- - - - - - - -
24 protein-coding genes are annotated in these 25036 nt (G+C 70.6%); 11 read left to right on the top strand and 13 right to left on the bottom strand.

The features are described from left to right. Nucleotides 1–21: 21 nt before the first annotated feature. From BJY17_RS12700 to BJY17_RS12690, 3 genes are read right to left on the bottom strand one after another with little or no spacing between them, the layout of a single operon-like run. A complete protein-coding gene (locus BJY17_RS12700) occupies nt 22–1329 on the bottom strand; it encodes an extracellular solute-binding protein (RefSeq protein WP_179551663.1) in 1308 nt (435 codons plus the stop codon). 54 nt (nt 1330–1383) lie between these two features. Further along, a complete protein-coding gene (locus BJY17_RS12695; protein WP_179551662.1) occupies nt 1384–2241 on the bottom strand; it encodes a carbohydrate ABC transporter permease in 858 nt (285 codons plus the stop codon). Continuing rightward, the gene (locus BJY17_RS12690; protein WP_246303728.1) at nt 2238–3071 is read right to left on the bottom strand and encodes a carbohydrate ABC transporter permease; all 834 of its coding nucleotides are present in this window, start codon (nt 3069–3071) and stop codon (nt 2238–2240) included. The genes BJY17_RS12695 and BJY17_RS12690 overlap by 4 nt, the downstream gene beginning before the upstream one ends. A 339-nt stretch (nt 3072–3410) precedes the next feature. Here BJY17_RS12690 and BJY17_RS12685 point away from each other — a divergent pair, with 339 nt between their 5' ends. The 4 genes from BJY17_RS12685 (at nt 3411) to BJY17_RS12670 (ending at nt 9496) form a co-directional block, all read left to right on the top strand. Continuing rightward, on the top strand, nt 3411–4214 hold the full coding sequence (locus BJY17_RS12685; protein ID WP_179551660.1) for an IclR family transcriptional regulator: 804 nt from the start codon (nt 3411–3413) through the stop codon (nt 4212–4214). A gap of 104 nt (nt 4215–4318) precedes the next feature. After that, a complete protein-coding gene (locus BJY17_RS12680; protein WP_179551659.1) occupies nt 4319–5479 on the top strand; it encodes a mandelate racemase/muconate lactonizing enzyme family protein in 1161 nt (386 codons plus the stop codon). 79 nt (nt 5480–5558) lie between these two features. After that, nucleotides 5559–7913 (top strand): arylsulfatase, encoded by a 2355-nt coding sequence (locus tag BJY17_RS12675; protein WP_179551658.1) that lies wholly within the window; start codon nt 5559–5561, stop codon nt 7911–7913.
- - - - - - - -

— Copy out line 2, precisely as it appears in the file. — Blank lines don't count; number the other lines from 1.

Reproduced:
The features are described from left to right. Nucleotides 1–21: 21 nt before the first annotated feature. From BJY17_RS12700 to BJY17_RS12690, 3 genes are read right to left on the bottom strand one after another with little or no spacing between them, the layout of a single operon-like run. A complete protein-coding gene (locus BJY17_RS12700) occupies nt 22–1329 on the bottom strand; it encodes an extracellular solute-binding protein (RefSeq protein WP_179551663.1) in 1308 nt (435 codons plus the stop codon). 54 nt (nt 1330–1383) lie between these two features. Further along, a complete protein-coding gene (locus BJY17_RS12695; protein WP_179551662.1) occupies nt 1384–2241 on the bottom strand; it encodes a carbohydrate ABC transporter permease in 858 nt (285 codons plus the stop codon). Continuing rightward, the gene (locus BJY17_RS12690; protein WP_246303728.1) at nt 2238–3071 is read right to left on the bottom strand and encodes a carbohydrate ABC transporter permease; all 834 of its coding nucleotides are present in this window, start codon (nt 3069–3071) and stop codon (nt 2238–2240) included. The genes BJY17_RS12695 and BJY17_RS12690 overlap by 4 nt, the downstream gene beginning before the upstream one ends. A 339-nt stretch (nt 3072–3410) precedes the next feature. Here BJY17_RS12690 and BJY17_RS12685 point away from each other — a divergent pair, with 339 nt between their 5' ends. The 4 genes from BJY17_RS12685 (at nt 3411) to BJY17_RS12670 (ending at nt 9496) form a co-directional block, all read left to right on the top strand. Continuing rightward, on the top strand, nt 3411–4214 hold the full coding sequence (locus BJY17_RS12685; protein ID WP_179551660.1) for an IclR family transcriptional regulator: 804 nt from the start codon (nt 3411–3413) through the stop codon (nt 4212–4214). A gap of 104 nt (nt 4215–4318) precedes the next feature. After that, a complete protein-coding gene (locus BJY17_RS12680; protein WP_179551659.1) occupies nt 4319–5479 on the top strand; it encodes a mandelate racemase/muconate lactonizing enzyme family protein in 1161 nt (386 codons plus the stop codon). 79 nt (nt 5480–5558) lie between these two features. After that, nucleotides 5559–7913 (top strand): arylsulfatase, encoded by a 2355-nt coding sequence (locus tag BJY17_RS12675; protein WP_179551658.1) that lies wholly within the window; start codon nt 5559–5561, stop codon nt 7911–7913.